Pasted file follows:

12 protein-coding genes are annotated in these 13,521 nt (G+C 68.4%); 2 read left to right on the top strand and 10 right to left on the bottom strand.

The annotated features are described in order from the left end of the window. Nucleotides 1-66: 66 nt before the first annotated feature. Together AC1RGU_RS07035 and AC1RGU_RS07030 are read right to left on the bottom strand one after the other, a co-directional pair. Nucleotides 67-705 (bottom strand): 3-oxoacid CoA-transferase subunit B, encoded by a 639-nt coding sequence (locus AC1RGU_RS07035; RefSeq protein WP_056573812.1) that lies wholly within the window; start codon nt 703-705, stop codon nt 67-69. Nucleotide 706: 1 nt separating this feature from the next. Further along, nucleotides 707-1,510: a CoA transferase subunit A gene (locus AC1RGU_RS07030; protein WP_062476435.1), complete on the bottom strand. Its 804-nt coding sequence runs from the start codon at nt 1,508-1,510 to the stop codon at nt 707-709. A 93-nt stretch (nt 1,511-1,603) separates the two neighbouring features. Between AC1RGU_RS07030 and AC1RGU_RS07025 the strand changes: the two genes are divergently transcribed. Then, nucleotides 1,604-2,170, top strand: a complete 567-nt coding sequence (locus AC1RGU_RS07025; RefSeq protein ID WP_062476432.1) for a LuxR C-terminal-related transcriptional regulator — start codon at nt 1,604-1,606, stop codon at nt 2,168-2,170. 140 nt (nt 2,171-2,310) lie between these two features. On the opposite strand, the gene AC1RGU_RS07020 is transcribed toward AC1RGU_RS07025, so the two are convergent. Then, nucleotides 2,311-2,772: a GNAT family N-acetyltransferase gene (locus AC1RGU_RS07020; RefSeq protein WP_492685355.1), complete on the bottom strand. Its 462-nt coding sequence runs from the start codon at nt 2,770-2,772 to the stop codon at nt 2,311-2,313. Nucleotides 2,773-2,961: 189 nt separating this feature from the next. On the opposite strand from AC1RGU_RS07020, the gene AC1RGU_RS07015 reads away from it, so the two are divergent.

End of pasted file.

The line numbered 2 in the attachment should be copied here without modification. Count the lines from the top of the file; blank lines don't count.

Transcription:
The annotated features are described in order from the left end of the window. Nucleotides 1-66: 66 nt before the first annotated feature. Together AC1RGU_RS07035 and AC1RGU_RS07030 are read right to left on the bottom strand one after the other, a co-directional pair. Nucleotides 67-705 (bottom strand): 3-oxoacid CoA-transferase subunit B, encoded by a 639-nt coding sequence (locus AC1RGU_RS07035; RefSeq protein WP_056573812.1) that lies wholly within the window; start codon nt 703-705, stop codon nt 67-69. Nucleotide 706: 1 nt separating this feature from the next. Further along, nucleotides 707-1,510: a CoA transferase subunit A gene (locus AC1RGU_RS07030; protein WP_062476435.1), complete on the bottom strand. Its 804-nt coding sequence runs from the start codon at nt 1,508-1,510 to the stop codon at nt 707-709. A 93-nt stretch (nt 1,511-1,603) separates the two neighbouring features. Between AC1RGU_RS07030 and AC1RGU_RS07025 the strand changes: the two genes are divergently transcribed. Then, nucleotides 1,604-2,170, top strand: a complete 567-nt coding sequence (locus AC1RGU_RS07025; RefSeq protein ID WP_062476432.1) for a LuxR C-terminal-related transcriptional regulator — start codon at nt 1,604-1,606, stop codon at nt 2,168-2,170. 140 nt (nt 2,171-2,310) lie between these two features. On the opposite strand, the gene AC1RGU_RS07020 is transcribed toward AC1RGU_RS07025, so the two are convergent. Then, nucleotides 2,311-2,772: a GNAT family N-acetyltransferase gene (locus AC1RGU_RS07020; RefSeq protein WP_492685355.1), complete on the bottom strand. Its 462-nt coding sequence runs from the start codon at nt 2,770-2,772 to the stop codon at nt 2,311-2,313. Nucleotides 2,773-2,961: 189 nt separating this feature from the next. On the opposite strand from AC1RGU_RS07020, the gene AC1RGU_RS07015 reads away from it, so the two are divergent.